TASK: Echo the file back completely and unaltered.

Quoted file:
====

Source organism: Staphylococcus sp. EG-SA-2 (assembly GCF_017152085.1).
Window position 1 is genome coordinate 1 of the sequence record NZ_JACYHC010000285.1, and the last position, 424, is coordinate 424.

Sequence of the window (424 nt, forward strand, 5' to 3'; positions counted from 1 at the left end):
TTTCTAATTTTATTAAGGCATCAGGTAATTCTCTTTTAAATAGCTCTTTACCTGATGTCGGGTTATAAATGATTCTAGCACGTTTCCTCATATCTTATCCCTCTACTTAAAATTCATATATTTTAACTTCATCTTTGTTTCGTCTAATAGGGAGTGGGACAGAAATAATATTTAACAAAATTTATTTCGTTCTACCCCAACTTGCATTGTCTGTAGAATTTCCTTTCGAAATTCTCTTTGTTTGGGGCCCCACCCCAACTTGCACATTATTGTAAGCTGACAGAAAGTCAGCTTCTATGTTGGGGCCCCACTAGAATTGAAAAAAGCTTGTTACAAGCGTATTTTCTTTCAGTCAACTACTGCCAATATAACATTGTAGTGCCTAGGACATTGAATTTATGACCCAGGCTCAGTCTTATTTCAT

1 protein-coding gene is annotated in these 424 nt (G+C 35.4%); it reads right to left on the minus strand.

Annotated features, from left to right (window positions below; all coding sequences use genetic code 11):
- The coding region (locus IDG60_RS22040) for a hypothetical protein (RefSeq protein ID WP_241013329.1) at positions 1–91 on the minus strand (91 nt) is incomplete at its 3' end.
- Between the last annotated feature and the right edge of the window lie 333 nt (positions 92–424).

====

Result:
Source organism: Staphylococcus sp. EG-SA-2 (assembly GCF_017152085.1).
Window position 1 is genome coordinate 1 of the sequence record NZ_JACYHC010000285.1, and the last position, 424, is coordinate 424.

Sequence of the window (424 nt, forward strand, 5' to 3'; positions counted from 1 at the left end):
TTTCTAATTTTATTAAGGCATCAGGTAATTCTCTTTTAAATAGCTCTTTACCTGATGTCGGGTTATAAATGATTCTAGCACGTTTCCTCATATCTTATCCCTCTACTTAAAATTCATATATTTTAACTTCATCTTTGTTTCGTCTAATAGGGAGTGGGACAGAAATAATATTTAACAAAATTTATTTCGTTCTACCCCAACTTGCATTGTCTGTAGAATTTCCTTTCGAAATTCTCTTTGTTTGGGGCCCCACCCCAACTTGCACATTATTGTAAGCTGACAGAAAGTCAGCTTCTATGTTGGGGCCCCACTAGAATTGAAAAAAGCTTGTTACAAGCGTATTTTCTTTCAGTCAACTACTGCCAATATAACATTGTAGTGCCTAGGACATTGAATTTATGACCCAGGCTCAGTCTTATTTCAT

1 protein-coding gene is annotated in these 424 nt (G+C 35.4%); it reads right to left on the minus strand.

Annotated features, from left to right (window positions below; all coding sequences use genetic code 11):
- The coding region (locus IDG60_RS22040) for a hypothetical protein (RefSeq protein ID WP_241013329.1) at positions 1–91 on the minus strand (91 nt) is incomplete at its 3' end.
- Between the last annotated feature and the right edge of the window lie 333 nt (positions 92–424).